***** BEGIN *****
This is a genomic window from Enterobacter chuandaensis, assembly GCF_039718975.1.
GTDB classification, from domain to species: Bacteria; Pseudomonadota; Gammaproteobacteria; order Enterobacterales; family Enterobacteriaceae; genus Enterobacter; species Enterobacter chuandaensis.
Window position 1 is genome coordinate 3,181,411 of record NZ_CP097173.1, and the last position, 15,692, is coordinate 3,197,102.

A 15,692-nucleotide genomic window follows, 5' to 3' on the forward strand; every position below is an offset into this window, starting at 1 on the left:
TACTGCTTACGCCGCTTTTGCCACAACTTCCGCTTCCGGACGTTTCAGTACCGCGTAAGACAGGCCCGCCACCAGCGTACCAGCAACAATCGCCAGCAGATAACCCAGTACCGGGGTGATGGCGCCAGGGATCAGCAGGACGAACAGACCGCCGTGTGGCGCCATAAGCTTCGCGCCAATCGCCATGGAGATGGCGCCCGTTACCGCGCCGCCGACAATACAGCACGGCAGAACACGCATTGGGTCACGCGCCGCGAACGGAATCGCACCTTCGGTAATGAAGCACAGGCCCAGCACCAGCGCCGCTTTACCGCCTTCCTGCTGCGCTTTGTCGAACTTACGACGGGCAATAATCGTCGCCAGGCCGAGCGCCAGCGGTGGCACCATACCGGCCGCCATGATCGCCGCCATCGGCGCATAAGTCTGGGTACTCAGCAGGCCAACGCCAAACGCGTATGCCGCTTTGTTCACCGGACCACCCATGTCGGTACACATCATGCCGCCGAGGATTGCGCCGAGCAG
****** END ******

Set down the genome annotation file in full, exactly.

This is a genomic window from Enterobacter chuandaensis, assembly GCF_039718975.1.
GTDB classification, from domain to species: Bacteria; Pseudomonadota; Gammaproteobacteria; order Enterobacterales; family Enterobacteriaceae; genus Enterobacter; species Enterobacter chuandaensis.
Window position 1 is genome coordinate 3,181,411 of record NZ_CP097173.1, and the last position, 15,692, is coordinate 3,197,102.

A 15,692-nucleotide genomic window follows, 5' to 3' on the forward strand; every position below is an offset into this window, starting at 1 on the left:
TACTGCTTACGCCGCTTTTGCCACAACTTCCGCTTCCGGACGTTTCAGTACCGCGTAAGACAGGCCCGCCACCAGCGTACCAGCAACAATCGCCAGCAGATAACCCAGTACCGGGGTGATGGCGCCAGGGATCAGCAGGACGAACAGACCGCCGTGTGGCGCCATAAGCTTCGCGCCAATCGCCATGGAGATGGCGCCCGTTACCGCGCCGCCGACAATACAGCACGGCAGAACACGCATTGGGTCACGCGCCGCGAACGGAATCGCACCTTCGGTAATGAAGCACAGGCCCAGCACCAGCGCCGCTTTACCGCCTTCCTGCTGCGCTTTGTCGAACTTACGACGGGCAATAATCGTCGCCAGGCCGAGCGCCAGCGGTGGCACCATACCGGCCGCCATGATCGCCGCCATCGGCGCATAAGTCTGGGTACTCAGCAGGCCAACGCCAAACGCGTATGCCGCTTTGTTCACCGGACCACCCATGTCGGTACACATCATGCCGCCGAGGATTGCGCCGAGCAG